Suffice it to say, most people don’t interact with farm animals on a daily basis. In fact, many go their entire lives without setting foot on a farm, let alone drawing the connection between the food on their plates and the animals it came from. Some people just plain don’t want to know that the steak in front of them once had a face, a best friend, or a child – and they are content in keeping a stark distance between their diet and the impact it has on other living beings.
And to be realistic, this “lack of knowledge” is not entirely their fault. We live in a society where you don’t have to deal with the “ugliness” of food production. You go to the supermarket, fill up your cart, come home, and pop whatever you purchased in the oven (sometimes you don’t even have to do THAT much) and enjoy. While this disconnect makes for a comfortable life, it also shelters us from thinking about the individual animals that meat and dairy come from. Not to mention how shocked we would be to even see a farmed animal outside of a factory farm!
While the majority of the U.S. might not think they care about farm animals, there are many, many people who do. Recognizing that farmed animals have the right to a long, happy life, just as any human does, farm animal sanctuaries have been founded all across the United States – and the world. You may have never really thought about why we even need farm sanctuaries in the world … this is certainly a sign that we do! Although we’re inclined to say that every single animal who has been rescued by a farm sanctuary is ample reason for why we need these places in our world; here are a few more:
1. To Teach Us About Animals and Ourselves
Farm sanctuaries are much more than homes for pigs, cows and chickens, they run wonderful programs that allow visitors to interact with animals and learn more about them. These animals are really quite fascinating when you get to learn more about them. For example, did you know chickens can recognize and distinguish the faces of over 100 different animals? Or that cows have an incredible spatial memory and pigs recognize their names and will come running when called?
Getting to learn about the other creatures we share this planet with is an incomparable experience. You might even find that there is an incredible amount of information you didn’t even know that you didn’t know about farmed animals in the process and feel compelled to learn more. Learning about pigs should be so much more than the basic fact that they “oink.” Who knows, you might even learn a little something about yourself while you’re at it!
2. To Show Us (and Animals) There is an Alternative to Life in a Factory Farm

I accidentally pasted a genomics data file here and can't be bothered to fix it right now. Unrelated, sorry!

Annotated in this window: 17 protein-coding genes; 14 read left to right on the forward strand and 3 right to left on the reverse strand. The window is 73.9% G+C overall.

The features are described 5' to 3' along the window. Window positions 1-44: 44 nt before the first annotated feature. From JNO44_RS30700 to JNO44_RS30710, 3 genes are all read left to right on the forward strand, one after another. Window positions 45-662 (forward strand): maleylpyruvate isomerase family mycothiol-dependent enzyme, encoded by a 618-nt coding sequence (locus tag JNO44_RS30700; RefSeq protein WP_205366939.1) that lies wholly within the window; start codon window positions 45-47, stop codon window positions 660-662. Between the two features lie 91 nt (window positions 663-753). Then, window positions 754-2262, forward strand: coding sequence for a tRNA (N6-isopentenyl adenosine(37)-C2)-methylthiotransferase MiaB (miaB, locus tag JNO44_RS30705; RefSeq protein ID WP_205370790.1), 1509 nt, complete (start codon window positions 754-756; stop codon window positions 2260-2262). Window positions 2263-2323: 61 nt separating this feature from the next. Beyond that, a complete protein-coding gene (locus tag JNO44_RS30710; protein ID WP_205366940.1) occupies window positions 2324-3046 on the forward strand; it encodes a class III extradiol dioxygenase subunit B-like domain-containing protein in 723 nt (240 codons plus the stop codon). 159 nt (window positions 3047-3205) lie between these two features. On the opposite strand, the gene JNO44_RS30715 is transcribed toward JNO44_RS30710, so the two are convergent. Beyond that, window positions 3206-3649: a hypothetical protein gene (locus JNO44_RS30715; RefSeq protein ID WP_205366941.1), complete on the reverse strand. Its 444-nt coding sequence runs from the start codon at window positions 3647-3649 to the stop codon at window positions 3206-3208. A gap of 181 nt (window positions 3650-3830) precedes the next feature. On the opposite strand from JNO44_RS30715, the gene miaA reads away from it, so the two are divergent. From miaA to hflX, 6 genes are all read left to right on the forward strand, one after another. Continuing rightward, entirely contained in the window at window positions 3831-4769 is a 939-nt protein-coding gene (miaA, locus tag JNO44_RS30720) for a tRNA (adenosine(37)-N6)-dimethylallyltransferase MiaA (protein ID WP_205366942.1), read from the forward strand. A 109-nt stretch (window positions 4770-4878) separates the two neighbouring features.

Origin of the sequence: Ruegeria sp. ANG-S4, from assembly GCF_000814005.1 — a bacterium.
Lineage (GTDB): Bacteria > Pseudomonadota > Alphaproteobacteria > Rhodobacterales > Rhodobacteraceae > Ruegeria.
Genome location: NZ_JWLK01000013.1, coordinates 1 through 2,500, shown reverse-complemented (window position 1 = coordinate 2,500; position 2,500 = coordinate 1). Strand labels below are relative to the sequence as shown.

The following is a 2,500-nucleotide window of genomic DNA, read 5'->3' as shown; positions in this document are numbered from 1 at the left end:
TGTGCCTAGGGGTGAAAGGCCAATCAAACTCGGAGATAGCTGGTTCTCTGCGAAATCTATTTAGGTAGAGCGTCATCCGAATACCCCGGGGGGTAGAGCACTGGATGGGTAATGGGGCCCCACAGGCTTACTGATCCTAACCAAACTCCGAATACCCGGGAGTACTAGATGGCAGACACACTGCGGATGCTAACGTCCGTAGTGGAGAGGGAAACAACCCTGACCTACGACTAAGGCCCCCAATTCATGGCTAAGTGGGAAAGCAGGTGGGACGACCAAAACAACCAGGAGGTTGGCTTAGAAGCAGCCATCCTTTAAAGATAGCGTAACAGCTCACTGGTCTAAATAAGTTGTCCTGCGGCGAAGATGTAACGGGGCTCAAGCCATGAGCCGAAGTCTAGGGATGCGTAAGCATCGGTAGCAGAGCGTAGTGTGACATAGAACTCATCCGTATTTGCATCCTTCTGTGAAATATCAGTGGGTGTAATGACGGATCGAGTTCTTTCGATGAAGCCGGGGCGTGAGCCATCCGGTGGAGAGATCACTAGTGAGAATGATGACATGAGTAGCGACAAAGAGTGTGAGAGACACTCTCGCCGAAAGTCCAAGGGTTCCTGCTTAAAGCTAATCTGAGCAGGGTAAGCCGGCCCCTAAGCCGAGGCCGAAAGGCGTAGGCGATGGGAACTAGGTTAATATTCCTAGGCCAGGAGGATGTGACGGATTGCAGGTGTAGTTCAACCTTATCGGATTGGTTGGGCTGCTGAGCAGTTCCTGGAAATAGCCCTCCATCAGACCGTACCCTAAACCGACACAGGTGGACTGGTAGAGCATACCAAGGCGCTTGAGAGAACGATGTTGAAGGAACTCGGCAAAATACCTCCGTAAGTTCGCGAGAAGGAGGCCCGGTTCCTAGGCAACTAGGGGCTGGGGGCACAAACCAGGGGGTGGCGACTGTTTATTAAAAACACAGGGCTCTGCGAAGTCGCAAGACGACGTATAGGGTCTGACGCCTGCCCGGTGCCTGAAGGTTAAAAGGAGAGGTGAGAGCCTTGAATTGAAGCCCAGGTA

Have you ever considered what an elderly farm animal looks like? Most likely, the answer is no. In the world of factory farming, animals rarely ever live past the age of five years old – and five is considered pretty ancient. Industrial animal agriculture is focused on producing the most meat and dairy possible, in the least amount of time, using as few animals as they can. To do effectively do this, that means that there needs to be a constant treadmill of animals in and out, this is why animals are pumped with growth hormones, antibiotics and feed designed to fatten them up fast.
But if you take the factory farm out of the equation, what would life look like for these animals? Firstly, it would be at least five times longer and instead of living in pain, stress and fear – they’d be allowed to live as they please.
Farm sanctuaries save lives and give animals a chance at a life they never imagined was possible. Most people probably never imagine that life outside of a factory farm was possible for these animals either, but farm sanctuaries show us that it is and it’s truly an awesome thing.
3. To Change the Way We Think About Farmed Animals
This point is arguably the most important. When we get to know farm animals and see them living as individuals, free to express their natural behaviors, the wheels in our brains start to change track. Instead of associating these animals with a meal, suddenly they’re a “someone” who you care about, the same way you care about your dog or cat.
Animals we consider “farm animals,” are sentient beings, just like any other and deserve our ample respect as such. We could be content shielding ourselves from the truth, or we could do something much more worthwhile and change our perception of farm animals for the better. At the end of the day, we can live happy, full lives without causing harm to others, but the choice is ours. Farm sanctuaries help to show us that there is a choice – so why not pick compassion?
Image source: Peter Neish/Flickr